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Antioxidant supplementation increases the risk of skin cancers in women but not in men

UMR U557 Inserm/U1125 Inra/EA3200 Cnam/Univ Paris 13, Bobigny, France 93017.
Journal of Nutrition (Impact Factor: 4.23). 10/2007; 137(9):2098-105.
Source: PubMed

ABSTRACT This research aimed to test whether supplementation with a combination of antioxidant vitamins and minerals could reduce the risk of skin cancers (SC). It was performed within the framework of the Supplementation in Vitamins and Mineral Antioxidants study, a randomized, double-blinded, placebo-controlled, primary prevention trial testing the efficacy of nutritional doses of antioxidants in reducing incidence of cancer and ischemic heart disease in the general population. French adults (7876 women and 5141 men) were randomized to take an oral daily capsule of antioxidants (120 mg vitamin C, 30 mg vitamin E, 6 mg beta-carotene, 100 microg selenium, and 20 mg zinc) or a matching placebo. The median time of follow-up was 7.5 y. A total of 157 cases of all types of SC were reported, from which 25 were melanomas. Because the effect of antioxidants on SC incidence varied according to gender, men and women were analyzed separately. In women, the incidence of SC was higher in the antioxidant group [adjusted hazard ratio (adjusted HR) = 1.68; P = 0.03]. Conversely, in men, incidence did not differ between the 2 treatment groups (adjusted HR = 0.69; P = 0.11). Despite the small number of events, the incidence of melanoma was also higher in the antioxidant group for women (adjusted HR = 4.31; P = 0.02). The incidence of nonmelanoma SC did not differ between the antioxidant and placebo groups (adjusted HR = 1.37; P = 0.22 for women and adjusted HR = 0.72; P = 0.19 for men). Our findings suggest that antioxidant supplementation affects the incidence of SC differentially in men and women.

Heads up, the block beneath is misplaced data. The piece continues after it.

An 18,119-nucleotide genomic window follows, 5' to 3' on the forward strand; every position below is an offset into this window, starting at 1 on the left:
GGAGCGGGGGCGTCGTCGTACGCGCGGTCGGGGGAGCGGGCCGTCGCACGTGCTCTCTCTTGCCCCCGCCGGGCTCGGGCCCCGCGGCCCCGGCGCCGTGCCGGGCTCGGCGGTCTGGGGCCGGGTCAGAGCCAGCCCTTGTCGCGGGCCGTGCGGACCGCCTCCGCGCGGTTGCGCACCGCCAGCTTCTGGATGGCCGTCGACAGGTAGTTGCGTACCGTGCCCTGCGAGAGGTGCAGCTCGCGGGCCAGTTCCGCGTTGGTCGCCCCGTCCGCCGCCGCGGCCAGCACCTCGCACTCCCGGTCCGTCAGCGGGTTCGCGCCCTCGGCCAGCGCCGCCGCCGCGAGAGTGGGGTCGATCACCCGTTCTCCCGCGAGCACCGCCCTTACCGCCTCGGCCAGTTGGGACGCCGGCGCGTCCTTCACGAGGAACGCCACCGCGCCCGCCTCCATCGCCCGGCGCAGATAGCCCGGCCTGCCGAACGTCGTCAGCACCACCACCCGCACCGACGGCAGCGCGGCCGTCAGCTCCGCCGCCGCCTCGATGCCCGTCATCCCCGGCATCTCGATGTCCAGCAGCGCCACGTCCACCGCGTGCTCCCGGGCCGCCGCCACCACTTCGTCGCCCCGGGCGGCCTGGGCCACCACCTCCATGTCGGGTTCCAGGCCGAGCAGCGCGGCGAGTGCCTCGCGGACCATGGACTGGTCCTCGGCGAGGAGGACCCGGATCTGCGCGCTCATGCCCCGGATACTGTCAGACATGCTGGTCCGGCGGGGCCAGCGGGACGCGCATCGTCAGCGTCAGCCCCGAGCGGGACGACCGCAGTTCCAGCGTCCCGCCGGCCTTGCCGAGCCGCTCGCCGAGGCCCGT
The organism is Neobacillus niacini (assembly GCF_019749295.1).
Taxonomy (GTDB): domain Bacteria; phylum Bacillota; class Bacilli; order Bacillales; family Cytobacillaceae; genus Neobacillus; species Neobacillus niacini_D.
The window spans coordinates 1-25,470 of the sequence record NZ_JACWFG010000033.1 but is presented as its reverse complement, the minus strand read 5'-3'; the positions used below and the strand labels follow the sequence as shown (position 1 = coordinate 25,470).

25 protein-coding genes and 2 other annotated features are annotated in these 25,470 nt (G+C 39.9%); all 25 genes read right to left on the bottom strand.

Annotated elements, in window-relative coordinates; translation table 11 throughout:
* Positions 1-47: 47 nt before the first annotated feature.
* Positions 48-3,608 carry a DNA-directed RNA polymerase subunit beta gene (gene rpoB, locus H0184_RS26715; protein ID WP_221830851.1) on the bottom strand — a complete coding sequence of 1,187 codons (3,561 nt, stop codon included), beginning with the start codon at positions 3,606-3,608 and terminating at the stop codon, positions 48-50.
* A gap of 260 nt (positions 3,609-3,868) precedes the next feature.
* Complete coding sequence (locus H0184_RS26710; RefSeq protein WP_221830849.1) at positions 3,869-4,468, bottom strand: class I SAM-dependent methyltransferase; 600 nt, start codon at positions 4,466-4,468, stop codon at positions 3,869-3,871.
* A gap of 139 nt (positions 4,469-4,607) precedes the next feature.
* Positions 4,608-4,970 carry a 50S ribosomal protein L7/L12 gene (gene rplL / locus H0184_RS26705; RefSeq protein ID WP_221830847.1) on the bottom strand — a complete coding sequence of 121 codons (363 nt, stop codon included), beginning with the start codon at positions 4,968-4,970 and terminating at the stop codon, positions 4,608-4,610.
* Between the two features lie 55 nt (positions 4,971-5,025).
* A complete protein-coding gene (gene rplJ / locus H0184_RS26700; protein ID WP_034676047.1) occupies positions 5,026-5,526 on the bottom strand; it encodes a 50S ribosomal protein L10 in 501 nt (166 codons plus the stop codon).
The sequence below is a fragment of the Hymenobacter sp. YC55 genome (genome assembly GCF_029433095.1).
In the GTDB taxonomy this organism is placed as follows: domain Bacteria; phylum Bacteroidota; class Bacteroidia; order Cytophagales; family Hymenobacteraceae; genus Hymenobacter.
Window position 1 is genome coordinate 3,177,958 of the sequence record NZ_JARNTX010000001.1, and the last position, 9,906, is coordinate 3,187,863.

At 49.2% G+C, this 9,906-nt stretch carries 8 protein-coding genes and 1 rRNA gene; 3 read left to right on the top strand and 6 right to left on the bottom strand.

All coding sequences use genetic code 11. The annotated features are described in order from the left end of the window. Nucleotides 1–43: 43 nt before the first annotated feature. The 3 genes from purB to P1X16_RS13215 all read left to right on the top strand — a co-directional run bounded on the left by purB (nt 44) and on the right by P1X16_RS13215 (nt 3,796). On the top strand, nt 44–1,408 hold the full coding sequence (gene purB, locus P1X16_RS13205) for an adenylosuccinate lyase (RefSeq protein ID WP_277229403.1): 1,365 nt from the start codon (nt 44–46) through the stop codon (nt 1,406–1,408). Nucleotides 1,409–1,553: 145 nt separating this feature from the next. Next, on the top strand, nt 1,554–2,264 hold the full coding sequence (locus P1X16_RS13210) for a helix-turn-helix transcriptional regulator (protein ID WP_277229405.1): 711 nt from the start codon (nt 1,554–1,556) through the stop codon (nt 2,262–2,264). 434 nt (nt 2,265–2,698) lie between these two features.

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Available from: Khaled Ezzedine, Dec 14, 2013
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    • "Unexpectedly, in a recently published systematic review by Bjelakovic et al. on 78 randomized clinical trials on antioxidants supplementation including selenium, β-carotene, vitamin C, vitamin A, and vitamin E, not only have no favorable effects been observed, but additionally, mortality rates have risen (Bjelakovic and Gluud, 2007; Bjelakovic et al., 2012). Surprisingly, it has been shown that antioxidant supplementation may increase the risk of skin malignancy in women (Hercberg et al., 2007). There are also a number of reports, in which a history of longtime supplementation with carotenoids has increased risk of malignancy in smokers and patients with tuberculosis (Albanes et al., 1996; Omenn et al., 1996; Holick et al., 2002; Shiels et al., 2011). "
    Frontiers in Physiology 07/2014; 5:245. DOI:10.3389/fphys.2014.00245 · 3.50 Impact Factor
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    • "Recent evidence suggests that antioxidant supplements (although highly recommended by the pharmaceutical industry and taken by many individuals) do not offer sufficient protection against oxidative stress, oxidative damage or increase the lifespan. Some recent studies showed that antioxidant therapy has no effect and can even increase mortality [42] [43] [44] [45] [46] [47] [48] [49] [50] [51] [52] [53]. Schulz and coworkers showed that nutritive antioxidants completely abolish the extension of lifespan by inhibiting an adoptive reaction to ROS called mitohormesis [54]. "
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    • "The use of multivitamins/minerals (MVMs) has grown rapidly over the past several decades, and dietary supplements are now used by more than half of the adult population in the United States. On the other hand, some recent studies showed that antioxidant therapy has no effect and can even increase mortality [26] [27] [28] [29] [30] [31] [32] [33] [34] [35] [36] [37]. Ristow and coworkers showed that nutritive antioxidants completely abolish the extension of lifespan by inhibiting a process called mitohormesis [38]. "
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